When English is spoken, the speaker alternates between stressed and unstressed syllables in regular intervals, with the stresses falling within content words. This is called the Rhythm Rule. The stressed syllables of the sentence create beats. The beats of the following sentence fall on the words 'bought,' 'car,' and the first syllable of 'Tuesday.'

(What are content words and function words?)

A speaker can stress a word in any combination of the following three ways:

  1. by slightly changing the pitch of the stressed syllable of the stressed word compared to the syllables around it
  2. by saying the stressed syllable of that word for a longer period than normal
  3. by saying the stressed syllable of that word louder than the surrounding syllables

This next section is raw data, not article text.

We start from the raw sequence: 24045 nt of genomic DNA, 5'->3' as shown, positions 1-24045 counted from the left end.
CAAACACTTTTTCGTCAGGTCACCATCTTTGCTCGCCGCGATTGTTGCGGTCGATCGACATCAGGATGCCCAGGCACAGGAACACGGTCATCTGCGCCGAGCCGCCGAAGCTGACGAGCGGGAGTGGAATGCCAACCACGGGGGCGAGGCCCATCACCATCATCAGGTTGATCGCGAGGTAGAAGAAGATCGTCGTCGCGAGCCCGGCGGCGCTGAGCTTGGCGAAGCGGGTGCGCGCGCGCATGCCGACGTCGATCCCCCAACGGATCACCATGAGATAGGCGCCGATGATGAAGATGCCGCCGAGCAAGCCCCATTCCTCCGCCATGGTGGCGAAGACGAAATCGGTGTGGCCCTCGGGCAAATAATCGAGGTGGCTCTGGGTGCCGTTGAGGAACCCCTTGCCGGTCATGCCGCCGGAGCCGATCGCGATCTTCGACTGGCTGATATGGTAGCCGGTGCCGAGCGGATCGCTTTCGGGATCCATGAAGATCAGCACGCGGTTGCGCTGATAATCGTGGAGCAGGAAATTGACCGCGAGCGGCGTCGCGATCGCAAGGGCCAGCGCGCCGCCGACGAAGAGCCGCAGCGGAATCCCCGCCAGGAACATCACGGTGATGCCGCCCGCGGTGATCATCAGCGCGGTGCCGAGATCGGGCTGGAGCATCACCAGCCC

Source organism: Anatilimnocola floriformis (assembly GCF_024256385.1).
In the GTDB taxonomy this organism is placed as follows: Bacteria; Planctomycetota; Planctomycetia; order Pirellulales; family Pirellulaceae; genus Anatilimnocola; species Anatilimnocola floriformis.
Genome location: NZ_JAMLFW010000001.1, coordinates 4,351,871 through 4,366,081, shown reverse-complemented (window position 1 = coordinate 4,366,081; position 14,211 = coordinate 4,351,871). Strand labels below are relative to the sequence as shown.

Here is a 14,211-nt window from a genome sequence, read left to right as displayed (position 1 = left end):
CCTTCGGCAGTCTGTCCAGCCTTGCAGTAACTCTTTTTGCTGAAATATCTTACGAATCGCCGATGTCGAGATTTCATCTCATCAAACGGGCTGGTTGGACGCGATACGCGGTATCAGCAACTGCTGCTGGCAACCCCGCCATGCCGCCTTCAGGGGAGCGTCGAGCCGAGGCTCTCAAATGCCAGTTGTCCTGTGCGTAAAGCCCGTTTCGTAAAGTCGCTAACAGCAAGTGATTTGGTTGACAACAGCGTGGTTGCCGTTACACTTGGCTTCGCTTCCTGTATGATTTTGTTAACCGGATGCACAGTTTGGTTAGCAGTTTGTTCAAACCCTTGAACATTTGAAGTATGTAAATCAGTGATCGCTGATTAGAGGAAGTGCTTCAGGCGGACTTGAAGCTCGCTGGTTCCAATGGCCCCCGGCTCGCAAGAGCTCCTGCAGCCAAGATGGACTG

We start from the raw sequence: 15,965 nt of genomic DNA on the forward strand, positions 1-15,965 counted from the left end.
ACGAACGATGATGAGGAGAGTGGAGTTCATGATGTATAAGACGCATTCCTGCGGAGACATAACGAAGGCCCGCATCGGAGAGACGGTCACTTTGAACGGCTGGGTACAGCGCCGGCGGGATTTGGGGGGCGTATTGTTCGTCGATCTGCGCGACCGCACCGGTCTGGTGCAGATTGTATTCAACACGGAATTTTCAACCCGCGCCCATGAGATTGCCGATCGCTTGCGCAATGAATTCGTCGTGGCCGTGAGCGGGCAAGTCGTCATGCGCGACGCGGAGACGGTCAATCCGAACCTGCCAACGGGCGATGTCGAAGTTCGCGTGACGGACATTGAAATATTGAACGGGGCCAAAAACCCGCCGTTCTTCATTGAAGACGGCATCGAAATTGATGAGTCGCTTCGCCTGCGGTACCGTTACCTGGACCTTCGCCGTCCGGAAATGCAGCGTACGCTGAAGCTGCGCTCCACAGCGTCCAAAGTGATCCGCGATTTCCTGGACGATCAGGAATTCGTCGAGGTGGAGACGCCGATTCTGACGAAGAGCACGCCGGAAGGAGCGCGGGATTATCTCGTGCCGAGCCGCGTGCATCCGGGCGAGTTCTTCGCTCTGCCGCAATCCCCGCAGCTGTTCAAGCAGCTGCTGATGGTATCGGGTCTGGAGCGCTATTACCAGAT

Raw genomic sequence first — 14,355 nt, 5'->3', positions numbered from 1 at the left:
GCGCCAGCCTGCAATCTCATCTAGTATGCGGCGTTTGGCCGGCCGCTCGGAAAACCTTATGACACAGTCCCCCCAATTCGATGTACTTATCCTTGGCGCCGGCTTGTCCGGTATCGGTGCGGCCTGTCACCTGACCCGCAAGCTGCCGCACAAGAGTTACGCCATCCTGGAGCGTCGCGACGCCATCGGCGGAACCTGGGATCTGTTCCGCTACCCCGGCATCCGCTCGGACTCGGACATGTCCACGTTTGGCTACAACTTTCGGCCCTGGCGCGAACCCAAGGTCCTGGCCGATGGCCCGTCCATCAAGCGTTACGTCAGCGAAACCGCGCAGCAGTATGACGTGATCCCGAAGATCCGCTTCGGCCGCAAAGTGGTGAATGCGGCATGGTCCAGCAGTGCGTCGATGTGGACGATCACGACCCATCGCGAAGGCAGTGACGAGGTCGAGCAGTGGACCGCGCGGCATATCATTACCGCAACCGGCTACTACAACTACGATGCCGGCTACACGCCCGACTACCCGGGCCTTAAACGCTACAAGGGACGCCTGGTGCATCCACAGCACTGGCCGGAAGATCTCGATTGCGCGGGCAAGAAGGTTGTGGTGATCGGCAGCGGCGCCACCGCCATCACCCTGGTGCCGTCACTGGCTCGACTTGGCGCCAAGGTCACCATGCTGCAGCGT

Notice two things about the pattern of stressed and unstressed syllables in the following sentences:

  1. The stressed syllables occur on regular, evenly-spaced beats, even if there is more than one unstressed syllable between stressed syllables
  2. The regular stressed syllables (according to the dictionary) of the content words are the only stressed syllables of each sentence.

In addition to stressing content words, function words are often reduced in spoken English. This allows greater contrast between stressed and unstressed words.

The Rhythm Rule is more of a guideline than a rule because it is often not followed exactly. The main idea is that stresses in spoken English happen in regular intervals, or beats. The stressed syllables create the beats.

To sum up: Native English speakers generally alternate between stressed and unstressed syllables. According to the Rhythm Rule, stressed syllables usually occur at regular intervals. Non-native English speaker and ESL/ELL students can improve the perception of fluency by learning to adopt the rhythm of spoken English.